, , , , , , , , , , , , , , , , , , , , , , ,

The Lincoln County Courthouse — which holds deed records, vital statistics, and criminal records for the Harts Creek District — burned on November 19, 1909, taking with it whatever records might have existed pertaining to the 1889 feud. Thanks to a now-forgotten arsonist reportedly hired by a gas company to eliminate locals’ claims to mineral rights, we can locate little information in the courthouse on Milt Haley’s death or Brumfield family antics. However, somehow, we do have access to Lincoln County land records since 1867 and they reveal quite a bit about the happenings at the mouth of Harts Creek in the late 1880s. (The Logan County Courthouse, which holds similar records on Ed Haley and his family, has fared little better: it was burned by Yankee soldiers during the Civil War.)

Al Brumfield, according to Brandon’s research, first settled with his wife in a small, boxed house on property owned by his mother and located just below the mouth of Harts Creek at the Shoals along the Guyandotte River. In 1888, some seven years after his marriage, he secured his first piece of property on Brown’s Branch, courtesy of his mother. More importantly, according to land records (in one of those moments where written records confuse the story by totally conflicting with oral tradition), he did not own any property at the mouth of Harts Creek at the time of the Haley-McCoy trouble. Al apparently bought land there from Bill Fowler immediately after the Haley-McCoy trouble. The earliest documented account of him owning the log boom was an 1895 deed, which partially read, “…about three hundred yards above the mouth of said creek where the log boom is now tied.”

One thing for certain: Brumfield wasted little time in eliminating his business competitors at the mouth of Harts Creek immediately following the Haley-McCoy murders. In 1889, he had four primary rivals: (1) Bill Fowler; (2) John Runyon; (3) Isham Roberts and, to a lesser extent, (4) James P. Mullins. Fowler was his cousin, Runyon was no relation, and Roberts was his brother-in-law. Mullins was located more than a mile up Harts Creek at Big Branch and operated a business that was likely past its prime.

In 1890, Brumfield acquired two tracts of land (a 95-acre tract worth 113 dollars and a 25-acre tract worth 75 dollars) from Runyon. We don’t know what price was paid for this land (thanks to the courthouse fire) but considering the circumstances it may have helped save Runyon’s life in the wake of his possible role in the Haley-McCoy fiasco. In that same year, a stubborn Bill Fowler sold two valuable lots on the west side of Guyan River totaling 165 acres to Isaac Adkins, not Al Brumfield. Fowler was apparently resisting the urge to sell out to his ambitious younger cousin who had reportedly burned his business. One tract was 75 acres and worth six dollars per acre, while the other was 90 acres and worth four dollars per acre. The property was worth 810 dollars. Meanwhile, in 1891, Brumfield’s brother-in-law, Isham Roberts, who was referenced in a circa 1884 history as a “prosperous young merchant” at the mouth of Harts Creek, sold out and moved upriver near Fowler Branch (present-day Ferrellsburg).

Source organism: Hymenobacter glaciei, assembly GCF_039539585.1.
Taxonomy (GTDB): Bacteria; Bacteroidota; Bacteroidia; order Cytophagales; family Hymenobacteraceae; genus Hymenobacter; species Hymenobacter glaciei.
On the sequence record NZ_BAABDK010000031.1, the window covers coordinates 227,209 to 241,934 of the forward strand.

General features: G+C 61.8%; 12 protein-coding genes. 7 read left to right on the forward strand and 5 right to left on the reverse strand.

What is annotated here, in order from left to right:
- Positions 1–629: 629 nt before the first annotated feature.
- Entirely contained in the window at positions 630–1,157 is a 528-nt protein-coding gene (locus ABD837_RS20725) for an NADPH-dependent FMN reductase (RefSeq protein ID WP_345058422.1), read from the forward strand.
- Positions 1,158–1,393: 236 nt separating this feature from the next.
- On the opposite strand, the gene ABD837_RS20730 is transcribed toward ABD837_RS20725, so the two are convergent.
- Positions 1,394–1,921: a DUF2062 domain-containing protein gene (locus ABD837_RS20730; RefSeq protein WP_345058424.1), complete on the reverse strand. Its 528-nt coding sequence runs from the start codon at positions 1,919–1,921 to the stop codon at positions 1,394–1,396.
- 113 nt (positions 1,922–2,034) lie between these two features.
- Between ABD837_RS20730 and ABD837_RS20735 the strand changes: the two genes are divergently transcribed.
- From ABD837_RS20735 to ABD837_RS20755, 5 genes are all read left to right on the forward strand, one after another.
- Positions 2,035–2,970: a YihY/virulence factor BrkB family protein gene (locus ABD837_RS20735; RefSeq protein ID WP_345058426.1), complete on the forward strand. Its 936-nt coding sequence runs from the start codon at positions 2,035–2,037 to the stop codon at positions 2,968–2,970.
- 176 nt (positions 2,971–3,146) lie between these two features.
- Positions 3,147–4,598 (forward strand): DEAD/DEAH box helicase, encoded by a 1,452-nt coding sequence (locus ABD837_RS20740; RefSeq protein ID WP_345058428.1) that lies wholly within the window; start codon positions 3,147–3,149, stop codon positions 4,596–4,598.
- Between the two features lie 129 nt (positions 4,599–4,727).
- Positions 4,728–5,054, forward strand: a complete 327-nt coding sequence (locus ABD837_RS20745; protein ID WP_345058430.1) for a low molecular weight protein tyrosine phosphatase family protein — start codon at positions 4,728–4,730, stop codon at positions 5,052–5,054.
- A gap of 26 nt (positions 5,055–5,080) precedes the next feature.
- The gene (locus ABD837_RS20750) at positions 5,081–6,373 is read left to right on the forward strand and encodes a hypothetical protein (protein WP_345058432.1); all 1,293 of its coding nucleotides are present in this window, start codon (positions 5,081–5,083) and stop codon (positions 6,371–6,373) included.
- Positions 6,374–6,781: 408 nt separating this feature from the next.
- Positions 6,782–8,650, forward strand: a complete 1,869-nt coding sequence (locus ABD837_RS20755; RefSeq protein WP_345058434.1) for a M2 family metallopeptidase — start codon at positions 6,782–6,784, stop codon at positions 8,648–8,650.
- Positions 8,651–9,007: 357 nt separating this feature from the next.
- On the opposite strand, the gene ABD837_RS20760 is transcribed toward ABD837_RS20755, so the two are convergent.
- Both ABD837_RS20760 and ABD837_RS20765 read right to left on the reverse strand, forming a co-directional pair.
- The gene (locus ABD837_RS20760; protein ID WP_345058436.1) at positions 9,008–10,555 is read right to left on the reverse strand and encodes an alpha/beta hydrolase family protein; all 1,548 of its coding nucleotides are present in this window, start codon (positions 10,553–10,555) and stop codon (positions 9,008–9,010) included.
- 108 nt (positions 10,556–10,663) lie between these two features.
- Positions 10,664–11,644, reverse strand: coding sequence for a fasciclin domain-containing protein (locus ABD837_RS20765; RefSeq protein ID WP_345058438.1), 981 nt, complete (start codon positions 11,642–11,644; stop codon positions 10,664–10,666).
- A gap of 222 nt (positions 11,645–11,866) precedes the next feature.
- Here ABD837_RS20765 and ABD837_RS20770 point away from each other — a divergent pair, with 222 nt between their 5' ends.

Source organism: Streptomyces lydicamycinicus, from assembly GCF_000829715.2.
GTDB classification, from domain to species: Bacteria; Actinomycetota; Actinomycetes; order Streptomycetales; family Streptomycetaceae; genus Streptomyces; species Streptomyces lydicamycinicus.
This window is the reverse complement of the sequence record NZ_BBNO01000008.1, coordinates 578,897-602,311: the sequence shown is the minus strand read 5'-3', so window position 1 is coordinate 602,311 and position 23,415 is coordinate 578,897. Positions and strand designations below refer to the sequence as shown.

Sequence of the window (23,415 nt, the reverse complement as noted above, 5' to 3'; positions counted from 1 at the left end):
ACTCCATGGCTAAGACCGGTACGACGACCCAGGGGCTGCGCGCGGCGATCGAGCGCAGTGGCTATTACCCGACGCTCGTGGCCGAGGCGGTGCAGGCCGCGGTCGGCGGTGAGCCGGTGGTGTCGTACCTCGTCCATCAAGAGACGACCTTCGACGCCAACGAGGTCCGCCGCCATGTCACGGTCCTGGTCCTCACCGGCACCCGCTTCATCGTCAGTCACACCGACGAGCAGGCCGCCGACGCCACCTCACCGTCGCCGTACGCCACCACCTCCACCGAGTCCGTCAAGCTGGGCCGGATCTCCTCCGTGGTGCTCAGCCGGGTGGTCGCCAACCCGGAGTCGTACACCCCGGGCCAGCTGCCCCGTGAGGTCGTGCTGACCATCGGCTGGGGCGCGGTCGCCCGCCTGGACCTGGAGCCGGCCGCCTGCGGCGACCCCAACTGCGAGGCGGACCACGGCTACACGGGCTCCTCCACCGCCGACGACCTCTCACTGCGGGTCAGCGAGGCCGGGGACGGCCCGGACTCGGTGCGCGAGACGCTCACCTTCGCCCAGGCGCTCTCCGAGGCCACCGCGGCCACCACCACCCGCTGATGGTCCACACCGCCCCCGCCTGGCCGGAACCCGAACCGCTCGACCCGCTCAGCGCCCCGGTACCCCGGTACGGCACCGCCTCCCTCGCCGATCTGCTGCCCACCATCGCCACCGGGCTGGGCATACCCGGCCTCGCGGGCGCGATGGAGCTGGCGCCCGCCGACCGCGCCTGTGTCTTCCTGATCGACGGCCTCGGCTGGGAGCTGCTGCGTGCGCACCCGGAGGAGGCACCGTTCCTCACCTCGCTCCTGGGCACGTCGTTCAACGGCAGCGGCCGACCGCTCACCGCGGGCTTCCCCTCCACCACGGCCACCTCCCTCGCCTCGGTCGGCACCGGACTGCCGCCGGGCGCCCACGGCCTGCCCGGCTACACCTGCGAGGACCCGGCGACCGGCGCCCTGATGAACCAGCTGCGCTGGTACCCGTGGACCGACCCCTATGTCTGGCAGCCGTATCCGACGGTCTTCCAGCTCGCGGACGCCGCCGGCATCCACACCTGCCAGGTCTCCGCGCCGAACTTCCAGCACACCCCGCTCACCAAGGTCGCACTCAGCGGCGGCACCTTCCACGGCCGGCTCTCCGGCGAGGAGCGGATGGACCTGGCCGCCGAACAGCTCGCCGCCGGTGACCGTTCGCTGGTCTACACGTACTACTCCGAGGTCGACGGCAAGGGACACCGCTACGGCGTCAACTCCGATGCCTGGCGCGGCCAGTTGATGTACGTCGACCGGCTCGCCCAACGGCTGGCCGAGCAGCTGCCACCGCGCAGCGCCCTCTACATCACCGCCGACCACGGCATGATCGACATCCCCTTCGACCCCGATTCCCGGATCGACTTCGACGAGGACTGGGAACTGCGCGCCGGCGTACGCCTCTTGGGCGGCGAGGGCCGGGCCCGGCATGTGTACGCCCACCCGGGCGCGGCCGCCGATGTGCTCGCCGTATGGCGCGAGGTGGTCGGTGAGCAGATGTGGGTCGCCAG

Not only did Fowler, Runyon and Roberts sell out — they moved away completely. Fowler took his wife and four children (Bettie, age 15, Effie, age 14, Benjamin Franklin, age 12, and George Washington, age 10) and moved to Central City in Huntington. In May of 1892, his wife bought Lot 6 Block 88 in Central City from Susan Porter and her husband. On October 19, she deeded it to Louis H. Taliaferro, who deeded it back to William Fowler, who deeded it back to Taliaferro, who deeded it back to Mrs. Fowler. The Fowlers were in Central City in 1900. According to family tradition, Roberts moved to Oklahoma because of his wife’s disapproval of the violent deeds committed by her family. Several years later, she sold her interest in her father’s estate to Charley Brumfield — the man who had murdered her father in 1891.

Aside from businessmen, the 1889 troubles drove away other important citizens from Harts. First was Cain Adkins, a doctor, lawman, preacher and schoolteacher. In 1891, Cain Adkins sold 40 acres to John H. Adkins, who thereafter claimed the remainder of the farm. Two years later, in 1893, John and his wife Sallie deeded “the Canaan Adkins Farm” (205 acres) to Salena Vance for $607.50. In 1895, Vance and others sold the farm to J.A. Chambers, who in turn deeded it to Louis R. Sweetland in 1897. Thereafter, Salena Vance acquired the property again (jointly with her children, John and Nettie Toney) and sold it to George H. Thomas and E.O. Petrie in 1913. Later that year, Petrie sold his half-interest to Thomas. In 1914, the property contained a 300-dollar building.

In addition to Preacher Cain, John H. Napier, a doctor and in-law to Adkins, seems to have fled the community around 1890. According to Hardesty’s History of Lincoln County, West Virginia (c.1884), Napier settled near the mouth of Harts Creek in 1879. His wife, Julia Ann Ross, was a niece to Cain Adkins. Her older sister married Cain Adkins’ brother-in-law, Addison Vance, of Piney. John was listed in the 1880 census as a thirty-seven-year-old physician with a wife (age 30) and five children, as well as a nephew. He did not own property locally, although his occupation as a doctor and businessman might have made him particularly threatening to an ambitious person like Al Brumfield. “Mr. Napier is a prosperous merchant in Hart Creek district, with business headquarters at the mouth of the creek,” Hardesty wrote.